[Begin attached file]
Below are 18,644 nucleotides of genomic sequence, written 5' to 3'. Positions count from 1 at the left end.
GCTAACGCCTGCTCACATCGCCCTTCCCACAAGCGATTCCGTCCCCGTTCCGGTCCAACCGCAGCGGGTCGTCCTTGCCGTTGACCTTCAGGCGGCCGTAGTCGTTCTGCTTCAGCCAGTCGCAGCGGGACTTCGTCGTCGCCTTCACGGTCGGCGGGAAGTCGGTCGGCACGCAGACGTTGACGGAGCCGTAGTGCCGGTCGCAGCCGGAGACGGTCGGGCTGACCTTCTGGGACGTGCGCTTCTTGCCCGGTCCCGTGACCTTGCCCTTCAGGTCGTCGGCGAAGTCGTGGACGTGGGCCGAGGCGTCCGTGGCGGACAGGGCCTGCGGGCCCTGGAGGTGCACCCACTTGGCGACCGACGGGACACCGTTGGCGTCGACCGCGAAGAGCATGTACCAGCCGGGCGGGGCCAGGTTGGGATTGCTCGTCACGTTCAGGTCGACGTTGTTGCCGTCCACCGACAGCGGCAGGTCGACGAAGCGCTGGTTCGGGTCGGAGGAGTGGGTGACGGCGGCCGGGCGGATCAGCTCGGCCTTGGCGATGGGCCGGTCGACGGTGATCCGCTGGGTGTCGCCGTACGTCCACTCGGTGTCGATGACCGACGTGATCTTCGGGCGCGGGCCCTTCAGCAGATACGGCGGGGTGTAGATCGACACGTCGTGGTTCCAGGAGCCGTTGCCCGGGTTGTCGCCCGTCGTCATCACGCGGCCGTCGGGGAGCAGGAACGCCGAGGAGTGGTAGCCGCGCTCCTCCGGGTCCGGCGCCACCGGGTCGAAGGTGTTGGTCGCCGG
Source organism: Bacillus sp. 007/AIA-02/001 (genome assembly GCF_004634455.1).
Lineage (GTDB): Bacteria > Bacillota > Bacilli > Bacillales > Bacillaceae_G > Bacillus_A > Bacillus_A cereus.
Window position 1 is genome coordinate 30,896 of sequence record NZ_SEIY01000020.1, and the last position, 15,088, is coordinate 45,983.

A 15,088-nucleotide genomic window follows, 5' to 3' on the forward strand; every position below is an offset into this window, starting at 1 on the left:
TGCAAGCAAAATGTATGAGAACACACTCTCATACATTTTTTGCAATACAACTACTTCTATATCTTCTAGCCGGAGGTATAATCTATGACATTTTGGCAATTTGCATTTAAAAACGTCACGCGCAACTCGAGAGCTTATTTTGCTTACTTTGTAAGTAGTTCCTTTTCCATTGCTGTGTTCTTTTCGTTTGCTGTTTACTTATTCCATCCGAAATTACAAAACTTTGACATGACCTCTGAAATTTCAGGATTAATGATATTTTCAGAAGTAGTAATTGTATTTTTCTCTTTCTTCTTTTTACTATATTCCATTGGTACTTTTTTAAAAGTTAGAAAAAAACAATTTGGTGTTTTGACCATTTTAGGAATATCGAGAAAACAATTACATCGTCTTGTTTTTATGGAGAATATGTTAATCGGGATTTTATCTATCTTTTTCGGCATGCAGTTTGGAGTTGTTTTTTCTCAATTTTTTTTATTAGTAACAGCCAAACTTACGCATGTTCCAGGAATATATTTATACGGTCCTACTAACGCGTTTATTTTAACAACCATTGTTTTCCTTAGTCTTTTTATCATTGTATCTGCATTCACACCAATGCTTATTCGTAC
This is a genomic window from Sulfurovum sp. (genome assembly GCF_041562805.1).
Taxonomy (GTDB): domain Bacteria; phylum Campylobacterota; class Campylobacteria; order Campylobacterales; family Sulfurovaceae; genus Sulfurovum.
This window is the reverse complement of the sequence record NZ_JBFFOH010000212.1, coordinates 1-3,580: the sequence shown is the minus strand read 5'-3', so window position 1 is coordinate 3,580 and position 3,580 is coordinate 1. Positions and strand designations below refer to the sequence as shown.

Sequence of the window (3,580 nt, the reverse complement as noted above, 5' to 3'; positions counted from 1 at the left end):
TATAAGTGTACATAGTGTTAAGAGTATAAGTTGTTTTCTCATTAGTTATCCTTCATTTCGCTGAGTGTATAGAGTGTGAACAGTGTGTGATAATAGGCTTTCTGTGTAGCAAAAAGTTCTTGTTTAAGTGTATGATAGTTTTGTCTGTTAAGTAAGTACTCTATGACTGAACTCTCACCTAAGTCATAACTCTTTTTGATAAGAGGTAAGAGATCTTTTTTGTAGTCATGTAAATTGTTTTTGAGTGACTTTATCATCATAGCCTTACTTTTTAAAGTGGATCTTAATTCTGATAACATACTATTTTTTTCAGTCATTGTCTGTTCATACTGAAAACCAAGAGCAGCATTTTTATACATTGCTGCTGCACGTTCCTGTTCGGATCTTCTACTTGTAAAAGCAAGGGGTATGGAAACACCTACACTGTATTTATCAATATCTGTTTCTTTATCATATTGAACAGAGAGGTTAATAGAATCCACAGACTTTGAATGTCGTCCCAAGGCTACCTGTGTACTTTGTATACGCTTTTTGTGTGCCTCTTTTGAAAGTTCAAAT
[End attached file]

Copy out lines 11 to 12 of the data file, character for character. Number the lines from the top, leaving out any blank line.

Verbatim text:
Sequence of the window (3,580 nt, the reverse complement as noted above, 5' to 3'; positions counted from 1 at the left end):
TATAAGTGTACATAGTGTTAAGAGTATAAGTTGTTTTCTCATTAGTTATCCTTCATTTCGCTGAGTGTATAGAGTGTGAACAGTGTGTGATAATAGGCTTTCTGTGTAGCAAAAAGTTCTTGTTTAAGTGTATGATAGTTTTGTCTGTTAAGTAAGTACTCTATGACTGAACTCTCACCTAAGTCATAACTCTTTTTGATAAGAGGTAAGAGATCTTTTTTGTAGTCATGTAAATTGTTTTTGAGTGACTTTATCATCATAGCCTTACTTTTTAAAGTGGATCTTAATTCTGATAACATACTATTTTTTTCAGTCATTGTCTGTTCATACTGAAAACCAAGAGCAGCATTTTTATACATTGCTGCTGCACGTTCCTGTTCGGATCTTCTACTTGTAAAAGCAAGGGGTATGGAAACACCTACACTGTATTTATCAATATCTGTTTCTTTATCATATTGAACAGAGAGGTTAATAGAATCCACAGACTTTGAATGTCGTCCCAAGGCTACCTGTGTACTTTGTATACGCTTTTTGTGTGCCTCTTTTGAAAGTTCAAAT